Thoughts on Why Event Driven Design is Not Very Mobile

Last week I was rereading Matt Gemmell's post "Finger Tools" and it really got me thinking more about the direction that app design should be headed for mobile devices.  Most apps up to this point implement what I would classify as Event Driven Design (EDD).  A user clicks/taps a button and is event/action is fired off and then you are presented with more navigation/action choices. Repeat/rinse.  Inherently, there is nothing wrong with this.  People are used to pressing buttons to get what they want.  However, this design implementation is counterintuitive to mobile platforms and where they, especially the iOS devices, shine. Using gestures, multitouch, taps, swipes, etc. Matt Gemmell sums this up pretty well:

"One annoying thing about desktop UIs that has also appeared on touchscreen devices is the “verb then object” style of interaction, or what I call “ink dipping”. You pick a tool from some globally-positioned area (like a toolbar or palette), then move to where you actually want to use that tool – like having to periodically re-dip your pen in an inkwell. It requires a lot of unnecessary hand-movement, and breaks the idea of “direct interaction” to a certain degree."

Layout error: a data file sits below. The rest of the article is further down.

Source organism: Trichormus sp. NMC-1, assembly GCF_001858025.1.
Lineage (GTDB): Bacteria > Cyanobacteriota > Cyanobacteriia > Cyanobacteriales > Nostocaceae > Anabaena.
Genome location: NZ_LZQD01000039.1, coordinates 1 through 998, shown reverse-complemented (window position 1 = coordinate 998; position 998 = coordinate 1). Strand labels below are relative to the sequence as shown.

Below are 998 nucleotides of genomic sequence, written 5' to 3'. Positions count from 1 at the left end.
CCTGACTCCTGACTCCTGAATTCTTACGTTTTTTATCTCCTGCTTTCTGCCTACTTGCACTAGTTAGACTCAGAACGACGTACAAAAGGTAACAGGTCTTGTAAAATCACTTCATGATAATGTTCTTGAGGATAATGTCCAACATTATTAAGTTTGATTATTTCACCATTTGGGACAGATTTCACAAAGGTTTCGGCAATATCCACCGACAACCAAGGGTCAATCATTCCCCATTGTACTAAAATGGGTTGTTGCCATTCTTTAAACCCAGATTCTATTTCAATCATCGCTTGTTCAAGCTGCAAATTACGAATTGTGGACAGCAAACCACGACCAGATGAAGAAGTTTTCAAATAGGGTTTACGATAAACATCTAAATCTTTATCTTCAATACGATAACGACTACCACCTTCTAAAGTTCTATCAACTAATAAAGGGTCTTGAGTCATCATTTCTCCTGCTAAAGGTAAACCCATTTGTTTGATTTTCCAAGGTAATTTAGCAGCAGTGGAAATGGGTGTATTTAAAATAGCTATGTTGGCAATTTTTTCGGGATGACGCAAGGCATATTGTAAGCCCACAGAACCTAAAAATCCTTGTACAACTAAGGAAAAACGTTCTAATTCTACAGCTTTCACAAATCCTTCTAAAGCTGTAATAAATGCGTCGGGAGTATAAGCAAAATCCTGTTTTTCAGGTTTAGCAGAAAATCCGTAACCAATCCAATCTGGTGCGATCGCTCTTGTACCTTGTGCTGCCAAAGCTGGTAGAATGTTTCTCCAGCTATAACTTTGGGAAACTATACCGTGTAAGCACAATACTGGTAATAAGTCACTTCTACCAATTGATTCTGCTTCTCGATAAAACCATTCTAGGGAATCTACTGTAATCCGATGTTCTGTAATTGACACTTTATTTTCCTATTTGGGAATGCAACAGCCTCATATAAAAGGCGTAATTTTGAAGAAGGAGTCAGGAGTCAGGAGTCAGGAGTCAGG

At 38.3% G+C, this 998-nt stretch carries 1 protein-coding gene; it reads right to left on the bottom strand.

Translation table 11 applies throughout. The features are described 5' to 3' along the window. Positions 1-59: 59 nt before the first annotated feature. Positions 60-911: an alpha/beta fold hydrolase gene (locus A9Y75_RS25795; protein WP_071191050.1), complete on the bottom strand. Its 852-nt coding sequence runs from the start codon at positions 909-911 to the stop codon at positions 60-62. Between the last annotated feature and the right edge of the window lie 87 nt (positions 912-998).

The reason that most apps, up to this point, have followed EDD, is the lack of screen "real estate" on the phone to really exploit gestures.  However, one of the early examples of breaking this mold was Tweetie creator Loren Brichter by adding in the ability to quickly get to tweet actions, by 1) swiping the uitableviewcell for a given tweet and 2) the now ever popular "pull to refresh".  With the release of the iPad all bets where off.  What was an acceptable practice on the phone for ui design is now flat out boring on the iPad.  I now expect iPad apps to get away from standard hierarchy navigation and app flow. Using gestures and "direct interaction" feels more natural.  I try as best I can to not be a hypocrite and spent quite a bit of time re-evaluating my own app designs moving forward.  As a consequence I came up with three different "direct interaction" mechanisms which I am currently looking to have patented so I can't go into details yet, but if all goes well then it will show further examples of how people interact with their device that goes beyond buttons and clickable menus…what I would refer to as 2 dimensional navigation and moves in a realm of a "Gyroscope" navigation and interaction.

Examples of "Direct Interaction"

These are apps that I use and or am inspired by for different types of navigation in an app.